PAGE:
Former Chairman of the Independent National Electoral Commission, INEC, Professor Attahiru Jega has decried the failure of the electoral process to entrench good governance in Africa.
Jega stated this on Thursday, November 14th at the University of Ibadan, UI, while delivering 2019 Convocation Lecture titled, “Towards Credible Electoral Process and Sustainable Political Systems in Nigeria: What role for Universities”.
He said, “All over Africa, and indeed, to some extent, throughout the developing world, the electoral process is failing to entrench good governance and stable and sustainable democratic political systems as a result of what can be termed as a deficit of electoral integrity”.
According to him, deeply embedded unwholesome practices, such as use of money, violence, incumbency powers, and a range of electoral malpractices and fraudulent activities in the electoral process grossly undermine its utility as a vehicle for liberal democratic development. He revealed that dominant political classes can, and often do, hijack the electoral process through various means, to access power for selfish and self-serving objectives, rather than for democratic development that would satisfy the needs and aspirations of majority of the citizens in the country.
“In virtually all cases, ritualized elections, which lack integrity merely serve to legalize, if not ‘legitimize’, access and control of power into executive or legislative arms of government by people unconcerned with, or indifferent to, the requirements of sustainable democratic development. Hence, such elections do not catalyze, nor guarantee responsive and responsible representation and/or governance”, he said.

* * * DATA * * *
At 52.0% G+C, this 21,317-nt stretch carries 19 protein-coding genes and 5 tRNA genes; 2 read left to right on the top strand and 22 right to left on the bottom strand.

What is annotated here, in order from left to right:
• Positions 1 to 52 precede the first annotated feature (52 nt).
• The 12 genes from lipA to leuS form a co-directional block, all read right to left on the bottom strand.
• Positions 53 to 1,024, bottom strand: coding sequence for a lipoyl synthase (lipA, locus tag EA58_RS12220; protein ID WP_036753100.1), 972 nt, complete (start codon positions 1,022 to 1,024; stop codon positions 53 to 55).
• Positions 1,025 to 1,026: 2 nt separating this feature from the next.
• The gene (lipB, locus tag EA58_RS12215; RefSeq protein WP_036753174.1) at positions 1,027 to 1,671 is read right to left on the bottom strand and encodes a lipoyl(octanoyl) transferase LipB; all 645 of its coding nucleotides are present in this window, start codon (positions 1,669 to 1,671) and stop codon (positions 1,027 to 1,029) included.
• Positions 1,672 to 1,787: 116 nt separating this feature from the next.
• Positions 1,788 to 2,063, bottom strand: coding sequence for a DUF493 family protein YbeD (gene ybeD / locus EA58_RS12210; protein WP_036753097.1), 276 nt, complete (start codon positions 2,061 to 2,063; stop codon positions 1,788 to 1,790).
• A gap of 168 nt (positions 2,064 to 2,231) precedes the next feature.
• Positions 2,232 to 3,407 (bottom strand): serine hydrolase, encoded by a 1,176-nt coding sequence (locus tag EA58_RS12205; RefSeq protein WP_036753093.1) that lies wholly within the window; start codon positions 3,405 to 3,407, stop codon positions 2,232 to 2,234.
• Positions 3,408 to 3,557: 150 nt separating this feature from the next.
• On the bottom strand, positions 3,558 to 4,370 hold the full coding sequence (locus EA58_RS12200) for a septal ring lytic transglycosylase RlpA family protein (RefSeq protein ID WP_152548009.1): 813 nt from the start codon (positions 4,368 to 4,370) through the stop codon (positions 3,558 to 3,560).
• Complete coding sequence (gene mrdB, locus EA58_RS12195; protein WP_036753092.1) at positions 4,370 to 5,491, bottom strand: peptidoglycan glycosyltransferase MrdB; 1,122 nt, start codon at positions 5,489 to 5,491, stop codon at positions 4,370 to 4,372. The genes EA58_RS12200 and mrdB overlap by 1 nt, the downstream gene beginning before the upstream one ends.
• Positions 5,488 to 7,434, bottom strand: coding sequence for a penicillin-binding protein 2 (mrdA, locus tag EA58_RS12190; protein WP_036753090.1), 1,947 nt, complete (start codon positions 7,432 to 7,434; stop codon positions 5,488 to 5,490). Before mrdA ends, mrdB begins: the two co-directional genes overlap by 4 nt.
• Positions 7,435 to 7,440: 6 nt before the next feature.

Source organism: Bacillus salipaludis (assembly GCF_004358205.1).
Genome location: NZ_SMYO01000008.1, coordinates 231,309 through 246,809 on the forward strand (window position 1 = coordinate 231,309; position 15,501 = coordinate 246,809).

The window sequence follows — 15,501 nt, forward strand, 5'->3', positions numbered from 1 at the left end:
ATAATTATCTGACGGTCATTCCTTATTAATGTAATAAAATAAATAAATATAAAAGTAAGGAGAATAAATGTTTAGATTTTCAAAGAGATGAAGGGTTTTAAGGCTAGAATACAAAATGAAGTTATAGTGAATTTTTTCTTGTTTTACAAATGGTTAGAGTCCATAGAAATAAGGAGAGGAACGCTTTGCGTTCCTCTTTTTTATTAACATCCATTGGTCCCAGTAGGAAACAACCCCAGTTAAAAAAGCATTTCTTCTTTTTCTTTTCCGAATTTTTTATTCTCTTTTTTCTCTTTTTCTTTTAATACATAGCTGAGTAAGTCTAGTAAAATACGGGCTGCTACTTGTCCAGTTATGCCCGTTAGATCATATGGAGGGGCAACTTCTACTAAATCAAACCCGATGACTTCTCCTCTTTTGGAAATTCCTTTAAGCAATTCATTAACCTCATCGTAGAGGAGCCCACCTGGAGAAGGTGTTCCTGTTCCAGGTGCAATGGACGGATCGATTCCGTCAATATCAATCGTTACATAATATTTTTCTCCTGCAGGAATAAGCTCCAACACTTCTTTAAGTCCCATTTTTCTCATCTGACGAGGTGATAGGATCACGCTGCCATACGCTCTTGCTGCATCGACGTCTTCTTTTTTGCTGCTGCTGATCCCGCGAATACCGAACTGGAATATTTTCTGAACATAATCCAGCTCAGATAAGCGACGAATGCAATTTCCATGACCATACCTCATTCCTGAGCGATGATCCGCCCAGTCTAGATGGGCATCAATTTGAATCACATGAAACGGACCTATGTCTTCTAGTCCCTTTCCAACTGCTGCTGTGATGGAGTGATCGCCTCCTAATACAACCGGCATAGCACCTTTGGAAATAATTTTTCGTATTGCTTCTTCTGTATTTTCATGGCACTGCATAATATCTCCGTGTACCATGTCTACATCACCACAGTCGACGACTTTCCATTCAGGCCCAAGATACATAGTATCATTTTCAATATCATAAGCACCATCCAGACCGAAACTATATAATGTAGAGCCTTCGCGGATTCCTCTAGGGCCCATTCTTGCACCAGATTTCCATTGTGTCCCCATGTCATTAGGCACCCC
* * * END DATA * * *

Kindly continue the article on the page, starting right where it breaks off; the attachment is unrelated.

Jega affirmed that studies of elections and election observation reports generally, and on Nigeria in particular, exposed profound evidence of persistent electoral malpractices, the enormity and consequences of which undermined the integrity of the elections and the democratization processes they are supposed to engender.
The electoral administrator stated that, “a situational and contextual analysis of the electoral process in Nigeria reveals an incredible level of electoral malpractices and thus acute deficiency in electoral integrity, which are no doubt among the major sources/causes of political instability, weakness and inadequacy of the governance process and eroded legitimacy of elected government I the country”.
For the restoration and entrenching electoral integrity, Jega advocated for continuous legal and administrative reforms, as well as sensitization and public enlightenment, “most significantly, there is need for all stakeholders to strengthen their constructive engagement with the electoral process, with a view to improving, protecting and defending its integrity.”